Abbey Meads reception teacher Liz Arblaster and Y2 teacher Claire Walsh travelled to Kenya in October to visit Mwitasy Ano Primary School and children’s rescue centre, building on the British Council funded global education partnership project that started in the summer when headteacher Reuben Mbwiko and rescue centre founder Cosmas Nzilili came to Swindon.
Liz and Claire stayed in the rescue centre with Cosmas, his family and the children he has brought in, and took with them numerous donations, including football kit, laptops, pencils and uniform items.
Claire commented: “Cosmas treats all the children as if they were his own, and they all attend school which is a five minute walk away. We went along to school everyday and got to meet all the teachers who, unlike here, are mostly men.”
Liz and Claire also took with them pieces of art work produced by year 4 children, depicting the scenes they can see from their window. Liz explained: “Everyone was really keen to find out about our education system, and the older children in particular were very well-informed and asked loads of questions about politics and government.”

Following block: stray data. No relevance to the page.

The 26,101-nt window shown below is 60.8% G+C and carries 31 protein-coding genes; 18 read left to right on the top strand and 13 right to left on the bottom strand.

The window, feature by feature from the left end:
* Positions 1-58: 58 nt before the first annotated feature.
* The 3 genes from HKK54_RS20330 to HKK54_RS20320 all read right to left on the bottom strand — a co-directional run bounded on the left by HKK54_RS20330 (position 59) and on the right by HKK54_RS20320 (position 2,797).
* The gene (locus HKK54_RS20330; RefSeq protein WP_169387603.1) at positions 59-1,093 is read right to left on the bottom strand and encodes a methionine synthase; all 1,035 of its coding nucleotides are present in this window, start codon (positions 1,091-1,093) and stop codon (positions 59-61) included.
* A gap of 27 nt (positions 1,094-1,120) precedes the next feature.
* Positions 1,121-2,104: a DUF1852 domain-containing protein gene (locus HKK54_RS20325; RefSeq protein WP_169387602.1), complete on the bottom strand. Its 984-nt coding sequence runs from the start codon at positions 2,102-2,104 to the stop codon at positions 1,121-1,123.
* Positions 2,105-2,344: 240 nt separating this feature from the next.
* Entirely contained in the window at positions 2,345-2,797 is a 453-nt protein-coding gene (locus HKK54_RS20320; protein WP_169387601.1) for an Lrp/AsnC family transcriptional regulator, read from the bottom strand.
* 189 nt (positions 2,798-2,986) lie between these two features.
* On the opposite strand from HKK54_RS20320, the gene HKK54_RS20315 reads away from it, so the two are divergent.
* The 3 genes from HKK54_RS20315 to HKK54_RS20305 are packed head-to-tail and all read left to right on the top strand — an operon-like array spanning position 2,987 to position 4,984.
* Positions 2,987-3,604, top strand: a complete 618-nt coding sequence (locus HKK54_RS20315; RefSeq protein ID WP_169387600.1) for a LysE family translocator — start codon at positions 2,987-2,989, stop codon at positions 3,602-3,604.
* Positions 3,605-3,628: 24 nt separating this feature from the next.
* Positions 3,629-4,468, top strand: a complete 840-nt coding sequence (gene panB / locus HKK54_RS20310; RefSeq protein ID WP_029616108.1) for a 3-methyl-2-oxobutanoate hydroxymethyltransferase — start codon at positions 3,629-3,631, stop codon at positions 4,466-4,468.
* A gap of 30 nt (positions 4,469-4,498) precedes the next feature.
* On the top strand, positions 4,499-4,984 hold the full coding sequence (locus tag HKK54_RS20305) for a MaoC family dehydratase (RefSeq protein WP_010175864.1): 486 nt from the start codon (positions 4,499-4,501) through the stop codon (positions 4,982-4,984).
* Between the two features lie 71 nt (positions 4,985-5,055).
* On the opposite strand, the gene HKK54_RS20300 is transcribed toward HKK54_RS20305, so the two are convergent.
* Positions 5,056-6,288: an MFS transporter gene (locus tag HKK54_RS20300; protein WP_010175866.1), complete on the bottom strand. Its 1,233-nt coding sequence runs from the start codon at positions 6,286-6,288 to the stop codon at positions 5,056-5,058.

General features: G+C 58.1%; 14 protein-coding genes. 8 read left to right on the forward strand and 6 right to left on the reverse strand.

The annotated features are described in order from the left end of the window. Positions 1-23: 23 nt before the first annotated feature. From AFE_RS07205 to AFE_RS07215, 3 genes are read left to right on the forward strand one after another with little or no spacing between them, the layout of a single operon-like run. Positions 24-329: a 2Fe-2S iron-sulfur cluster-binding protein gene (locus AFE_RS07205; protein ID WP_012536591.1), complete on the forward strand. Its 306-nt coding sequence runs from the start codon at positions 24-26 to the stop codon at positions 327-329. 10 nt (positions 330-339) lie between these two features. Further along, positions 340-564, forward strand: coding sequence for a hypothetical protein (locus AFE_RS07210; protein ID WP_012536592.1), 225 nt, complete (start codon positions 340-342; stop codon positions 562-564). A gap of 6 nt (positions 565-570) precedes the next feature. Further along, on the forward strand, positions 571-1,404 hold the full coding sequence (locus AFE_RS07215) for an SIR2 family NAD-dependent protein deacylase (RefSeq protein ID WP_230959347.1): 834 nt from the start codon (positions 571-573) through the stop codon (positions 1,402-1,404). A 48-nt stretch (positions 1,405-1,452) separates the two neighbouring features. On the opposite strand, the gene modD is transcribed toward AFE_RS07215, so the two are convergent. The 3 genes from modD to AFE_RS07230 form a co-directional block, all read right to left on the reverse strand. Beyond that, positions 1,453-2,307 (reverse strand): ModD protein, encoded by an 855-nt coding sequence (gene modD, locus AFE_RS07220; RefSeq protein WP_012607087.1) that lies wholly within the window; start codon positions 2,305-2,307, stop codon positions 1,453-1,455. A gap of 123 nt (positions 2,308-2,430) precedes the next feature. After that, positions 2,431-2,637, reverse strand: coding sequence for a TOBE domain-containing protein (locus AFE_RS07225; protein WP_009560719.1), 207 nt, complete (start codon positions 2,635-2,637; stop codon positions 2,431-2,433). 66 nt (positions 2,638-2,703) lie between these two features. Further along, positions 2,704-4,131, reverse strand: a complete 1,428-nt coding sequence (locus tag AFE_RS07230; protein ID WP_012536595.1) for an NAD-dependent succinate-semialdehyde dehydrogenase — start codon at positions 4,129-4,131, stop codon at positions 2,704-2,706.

During their visit Liz and Claire were interviewed by a local radio station and were presented with traditional shawls representing typical sustainable crafts of the region.
On the last day the whole community held a celebration in honour of the English visitors, when hundreds of parents and local government ministers joined the staff and children to share a meal and perform poems and songs.
Reflecting on what she took away from the experience Liz said: “It was really valuable to get first-hand experience about how people live. It made us appreciate how much our children have got.”
The next step is to further develop joint curriculum projects touching on colonial history and geography, and for children to become pen pals. It is also hoped that two Kenyan teachers will be able to visit Abbey Meads in 2013.